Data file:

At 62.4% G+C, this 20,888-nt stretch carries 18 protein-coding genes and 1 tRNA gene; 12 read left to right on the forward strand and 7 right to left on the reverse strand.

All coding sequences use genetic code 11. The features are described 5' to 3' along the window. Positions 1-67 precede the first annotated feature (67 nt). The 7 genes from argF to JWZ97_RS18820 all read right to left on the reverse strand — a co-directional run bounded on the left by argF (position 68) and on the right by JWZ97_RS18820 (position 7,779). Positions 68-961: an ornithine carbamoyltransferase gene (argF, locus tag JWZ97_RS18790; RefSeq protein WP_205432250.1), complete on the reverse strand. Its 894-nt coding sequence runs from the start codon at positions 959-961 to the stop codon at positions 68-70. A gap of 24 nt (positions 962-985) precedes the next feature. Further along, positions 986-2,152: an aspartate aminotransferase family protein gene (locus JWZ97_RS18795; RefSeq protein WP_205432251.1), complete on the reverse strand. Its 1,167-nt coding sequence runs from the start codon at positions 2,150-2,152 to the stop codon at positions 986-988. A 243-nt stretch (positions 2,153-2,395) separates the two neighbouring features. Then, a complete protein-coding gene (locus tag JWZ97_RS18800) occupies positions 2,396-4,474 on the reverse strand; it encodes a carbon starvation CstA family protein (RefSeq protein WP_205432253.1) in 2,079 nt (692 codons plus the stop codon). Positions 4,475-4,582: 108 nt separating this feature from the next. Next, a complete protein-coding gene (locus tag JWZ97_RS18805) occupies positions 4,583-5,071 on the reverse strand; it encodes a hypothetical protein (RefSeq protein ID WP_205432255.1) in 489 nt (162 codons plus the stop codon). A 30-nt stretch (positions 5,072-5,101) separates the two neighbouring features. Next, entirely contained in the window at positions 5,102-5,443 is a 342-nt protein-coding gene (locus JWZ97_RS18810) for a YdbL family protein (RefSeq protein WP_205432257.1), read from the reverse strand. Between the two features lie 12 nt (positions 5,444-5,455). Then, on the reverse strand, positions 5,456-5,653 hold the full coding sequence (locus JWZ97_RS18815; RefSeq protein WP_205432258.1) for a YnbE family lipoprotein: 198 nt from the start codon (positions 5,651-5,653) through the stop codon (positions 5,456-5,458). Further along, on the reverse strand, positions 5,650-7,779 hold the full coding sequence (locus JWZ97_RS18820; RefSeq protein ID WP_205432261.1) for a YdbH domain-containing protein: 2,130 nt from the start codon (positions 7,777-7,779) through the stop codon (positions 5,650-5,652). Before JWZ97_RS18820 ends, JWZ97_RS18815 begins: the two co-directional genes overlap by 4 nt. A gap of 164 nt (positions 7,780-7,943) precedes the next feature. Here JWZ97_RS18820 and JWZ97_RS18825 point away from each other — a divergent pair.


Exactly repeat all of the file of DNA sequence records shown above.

At 62.4% G+C, this 20,888-nt stretch carries 18 protein-coding genes and 1 tRNA gene; 12 read left to right on the forward strand and 7 right to left on the reverse strand.

All coding sequences use genetic code 11. The features are described 5' to 3' along the window. Positions 1-67 precede the first annotated feature (67 nt). The 7 genes from argF to JWZ97_RS18820 all read right to left on the reverse strand — a co-directional run bounded on the left by argF (position 68) and on the right by JWZ97_RS18820 (position 7,779). Positions 68-961: an ornithine carbamoyltransferase gene (argF, locus tag JWZ97_RS18790; RefSeq protein WP_205432250.1), complete on the reverse strand. Its 894-nt coding sequence runs from the start codon at positions 959-961 to the stop codon at positions 68-70. A gap of 24 nt (positions 962-985) precedes the next feature. Further along, positions 986-2,152: an aspartate aminotransferase family protein gene (locus JWZ97_RS18795; RefSeq protein WP_205432251.1), complete on the reverse strand. Its 1,167-nt coding sequence runs from the start codon at positions 2,150-2,152 to the stop codon at positions 986-988. A 243-nt stretch (positions 2,153-2,395) separates the two neighbouring features. Then, a complete protein-coding gene (locus tag JWZ97_RS18800) occupies positions 2,396-4,474 on the reverse strand; it encodes a carbon starvation CstA family protein (RefSeq protein WP_205432253.1) in 2,079 nt (692 codons plus the stop codon). Positions 4,475-4,582: 108 nt separating this feature from the next. Next, a complete protein-coding gene (locus tag JWZ97_RS18805) occupies positions 4,583-5,071 on the reverse strand; it encodes a hypothetical protein (RefSeq protein ID WP_205432255.1) in 489 nt (162 codons plus the stop codon). A 30-nt stretch (positions 5,072-5,101) separates the two neighbouring features. Next, entirely contained in the window at positions 5,102-5,443 is a 342-nt protein-coding gene (locus JWZ97_RS18810) for a YdbL family protein (RefSeq protein WP_205432257.1), read from the reverse strand. Between the two features lie 12 nt (positions 5,444-5,455). Then, on the reverse strand, positions 5,456-5,653 hold the full coding sequence (locus JWZ97_RS18815; RefSeq protein WP_205432258.1) for a YnbE family lipoprotein: 198 nt from the start codon (positions 5,651-5,653) through the stop codon (positions 5,456-5,458). Further along, on the reverse strand, positions 5,650-7,779 hold the full coding sequence (locus JWZ97_RS18820; RefSeq protein ID WP_205432261.1) for a YdbH domain-containing protein: 2,130 nt from the start codon (positions 7,777-7,779) through the stop codon (positions 5,650-5,652). Before JWZ97_RS18820 ends, JWZ97_RS18815 begins: the two co-directional genes overlap by 4 nt. A gap of 164 nt (positions 7,780-7,943) precedes the next feature. Here JWZ97_RS18820 and JWZ97_RS18825 point away from each other — a divergent pair.